I was directed to the following blog. In Peru we live in a developing nation. Lima would be developed, the jungles and sierras are undeveloped, and other places are somewhere in between. So not everything in the article is directly applicable to Peru, but I find much of what is written to be true of where we are living. In the article the author is trying to share what he believes to be the truth of village life. In the beginning he speaks about the idea of “it takes a village” to raise a child. His findings are pretty consistent with my own, and the truth is that it is better if parents raise a child. It is just one of his insights. Click the paragraph below to go to the full article on the blog Hare Translation Journey.
For various reasons throughout my life I have heard people talking about the virtues of “village life.” I generally do not say much on these subjects, as they tend to be a bit touchy, and to be honest, I did not have a lot to say. However, I realized that after living for a while in an African village, I can offer some facts regarding village life that most people would not know. My goal is not confrontation in this blog, but just information. As you are making decisions regarding your family, raising your kids, and how you counsel others, I hope you will find this information helpful. . . .
A little topography of Curahuasi. I copied this from our walk today up to the Mirador. I measured the difference in altitude from the canyon vista to the riverbed. 4430 feet! And it is practically straight down. When we first moved here, I could barely stand to watch my kids get within 10 feet of the edge. Now I barely blink when they lean to look over it. Below a shot of Allison getting low to buy our vegetables at the Sunday afternoon market. For those of us with back issues, shopping is a little less easy in Curahuasi.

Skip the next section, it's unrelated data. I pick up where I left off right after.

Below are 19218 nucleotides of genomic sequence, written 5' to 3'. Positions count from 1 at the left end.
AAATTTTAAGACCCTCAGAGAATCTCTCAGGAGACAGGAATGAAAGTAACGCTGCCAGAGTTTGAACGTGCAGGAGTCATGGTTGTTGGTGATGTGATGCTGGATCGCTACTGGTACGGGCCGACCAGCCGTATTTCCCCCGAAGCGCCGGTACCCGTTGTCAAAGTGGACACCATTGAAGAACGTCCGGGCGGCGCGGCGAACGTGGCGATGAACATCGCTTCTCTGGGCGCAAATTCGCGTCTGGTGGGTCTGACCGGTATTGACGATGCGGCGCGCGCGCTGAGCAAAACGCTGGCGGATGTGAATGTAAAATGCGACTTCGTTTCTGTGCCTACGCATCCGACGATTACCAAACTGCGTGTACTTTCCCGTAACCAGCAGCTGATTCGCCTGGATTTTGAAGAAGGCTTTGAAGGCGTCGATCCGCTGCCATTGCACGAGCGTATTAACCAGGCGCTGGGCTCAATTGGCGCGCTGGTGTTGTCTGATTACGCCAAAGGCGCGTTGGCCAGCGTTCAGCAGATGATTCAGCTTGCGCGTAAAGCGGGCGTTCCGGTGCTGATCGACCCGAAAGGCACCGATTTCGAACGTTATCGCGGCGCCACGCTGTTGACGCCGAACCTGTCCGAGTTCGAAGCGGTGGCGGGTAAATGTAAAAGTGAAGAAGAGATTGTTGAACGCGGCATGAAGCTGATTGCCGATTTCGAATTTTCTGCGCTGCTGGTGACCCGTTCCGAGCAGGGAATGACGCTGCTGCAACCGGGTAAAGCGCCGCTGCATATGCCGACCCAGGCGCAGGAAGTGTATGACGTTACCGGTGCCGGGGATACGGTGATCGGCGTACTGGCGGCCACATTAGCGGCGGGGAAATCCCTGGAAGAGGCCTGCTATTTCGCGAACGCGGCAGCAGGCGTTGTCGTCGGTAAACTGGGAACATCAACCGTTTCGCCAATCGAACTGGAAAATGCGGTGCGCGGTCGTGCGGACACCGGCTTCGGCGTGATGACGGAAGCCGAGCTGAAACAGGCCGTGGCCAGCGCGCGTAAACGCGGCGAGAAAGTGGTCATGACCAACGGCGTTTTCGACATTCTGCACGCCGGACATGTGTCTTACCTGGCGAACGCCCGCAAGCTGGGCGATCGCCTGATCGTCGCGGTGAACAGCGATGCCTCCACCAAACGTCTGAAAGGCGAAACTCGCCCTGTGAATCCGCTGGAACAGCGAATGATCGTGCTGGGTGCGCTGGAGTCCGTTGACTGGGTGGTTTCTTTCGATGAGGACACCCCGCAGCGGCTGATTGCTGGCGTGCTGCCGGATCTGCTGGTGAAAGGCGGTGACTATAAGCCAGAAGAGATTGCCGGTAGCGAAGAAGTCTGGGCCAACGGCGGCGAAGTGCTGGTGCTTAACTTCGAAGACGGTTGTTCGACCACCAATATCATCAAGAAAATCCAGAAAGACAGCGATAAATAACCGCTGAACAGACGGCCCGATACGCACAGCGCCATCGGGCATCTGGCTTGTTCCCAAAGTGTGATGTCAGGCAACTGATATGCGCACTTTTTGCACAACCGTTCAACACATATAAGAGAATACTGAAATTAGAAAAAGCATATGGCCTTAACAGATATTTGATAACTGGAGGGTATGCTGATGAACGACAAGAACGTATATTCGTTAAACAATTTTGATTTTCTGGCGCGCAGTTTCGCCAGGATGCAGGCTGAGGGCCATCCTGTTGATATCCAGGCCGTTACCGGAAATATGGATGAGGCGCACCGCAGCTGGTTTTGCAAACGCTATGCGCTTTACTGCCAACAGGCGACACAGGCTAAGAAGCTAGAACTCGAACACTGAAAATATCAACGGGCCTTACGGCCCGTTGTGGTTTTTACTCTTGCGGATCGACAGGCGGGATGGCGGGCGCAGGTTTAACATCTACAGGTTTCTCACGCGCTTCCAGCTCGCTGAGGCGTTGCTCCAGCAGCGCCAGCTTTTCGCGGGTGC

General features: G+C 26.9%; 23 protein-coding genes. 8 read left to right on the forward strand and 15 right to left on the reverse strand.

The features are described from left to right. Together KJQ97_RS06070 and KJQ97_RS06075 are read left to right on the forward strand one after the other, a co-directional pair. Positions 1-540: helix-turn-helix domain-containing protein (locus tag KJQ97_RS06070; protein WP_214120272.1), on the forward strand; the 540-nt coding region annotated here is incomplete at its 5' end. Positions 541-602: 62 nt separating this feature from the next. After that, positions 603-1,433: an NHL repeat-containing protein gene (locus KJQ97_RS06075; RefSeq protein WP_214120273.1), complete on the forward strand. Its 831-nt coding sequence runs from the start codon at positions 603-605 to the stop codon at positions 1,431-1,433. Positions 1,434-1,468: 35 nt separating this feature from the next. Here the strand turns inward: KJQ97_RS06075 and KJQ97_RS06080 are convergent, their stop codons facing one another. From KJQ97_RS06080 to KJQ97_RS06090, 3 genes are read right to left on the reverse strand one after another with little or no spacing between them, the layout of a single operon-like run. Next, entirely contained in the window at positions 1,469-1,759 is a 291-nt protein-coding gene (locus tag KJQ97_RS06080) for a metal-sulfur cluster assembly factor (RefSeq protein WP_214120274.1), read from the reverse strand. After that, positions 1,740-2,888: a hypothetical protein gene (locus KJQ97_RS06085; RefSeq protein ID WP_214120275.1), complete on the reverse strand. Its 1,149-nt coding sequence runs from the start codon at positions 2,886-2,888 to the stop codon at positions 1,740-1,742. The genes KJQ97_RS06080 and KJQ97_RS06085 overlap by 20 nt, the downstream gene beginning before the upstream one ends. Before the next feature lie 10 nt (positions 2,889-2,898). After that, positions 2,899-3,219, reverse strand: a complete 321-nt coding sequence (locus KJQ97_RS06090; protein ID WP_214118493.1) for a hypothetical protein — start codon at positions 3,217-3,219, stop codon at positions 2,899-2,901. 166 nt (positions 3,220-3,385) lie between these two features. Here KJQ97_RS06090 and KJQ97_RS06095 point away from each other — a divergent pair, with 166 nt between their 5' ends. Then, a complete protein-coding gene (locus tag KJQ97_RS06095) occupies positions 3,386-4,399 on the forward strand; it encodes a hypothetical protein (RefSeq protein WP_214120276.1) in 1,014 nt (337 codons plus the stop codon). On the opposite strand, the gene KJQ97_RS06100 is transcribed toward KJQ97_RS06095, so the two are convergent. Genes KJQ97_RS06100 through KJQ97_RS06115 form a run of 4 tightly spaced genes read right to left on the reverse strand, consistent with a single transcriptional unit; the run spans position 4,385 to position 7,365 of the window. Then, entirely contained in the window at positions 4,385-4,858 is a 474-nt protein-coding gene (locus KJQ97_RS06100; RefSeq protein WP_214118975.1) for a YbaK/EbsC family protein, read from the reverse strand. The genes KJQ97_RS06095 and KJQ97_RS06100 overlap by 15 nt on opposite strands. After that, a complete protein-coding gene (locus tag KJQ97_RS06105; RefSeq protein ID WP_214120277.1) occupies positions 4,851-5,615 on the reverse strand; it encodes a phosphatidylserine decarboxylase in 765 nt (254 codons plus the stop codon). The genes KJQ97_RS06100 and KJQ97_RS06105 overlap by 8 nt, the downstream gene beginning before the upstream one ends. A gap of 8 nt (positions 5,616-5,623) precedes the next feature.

I was in the hospital to see a patient who is hospitalized this morning. She is an interesting case, being one month past the delivery of her daughter, with an overwhelming parasite infection that she probably had for her entire pregnancy. She came in very malnourished and dehydrated. She has responded well to anti-parasite medicine and will likely go home early next week. But the case I would like to talk about is a young man I saw over several days last week. First he presented to me in the emergency room for chronic abdominal pain. He has already had one abdominal operation for gallbladder pain. It is quite rare for young 25 year old men to have already had an abdominal surgery, although it can happen. When I spoke with him and examined him he gave me no real reasons for concern, but he was very concerned. I did lab work as well as an ultrasound of the abdomen and it all came back normal. Because he was so concerned and had already received treatment for gastritis, I decided to proceed with an endoscopic exam of his stomach. The exam was normal. Because of his worry I asked him to see our psychologist. When I walked into my office this morning I found his chart on my desk with the following note.
The psychologist confirmed that much of what he may be dealing with is stress related. This is a young man who should be in the prime of his health, feeling invincible physically, who because of family violence in his past now is always with stomach pain which is most likely a manifestation of chronic stress and anxiety. I see so many young men in my clinic who come with vague complaints of abdominal pain. They are convinced that something is very wrong. I need to remember that family violence is endemic in our area. Almost everyone is abused, and even though in some ways it is socially acceptable, the people carry those psychological scars with them into adulthood. And I need to be sure to not miss the classic illness that cause abdominal pain while remembering that there are illnesses of stress caused by abuse that are not so easily cured.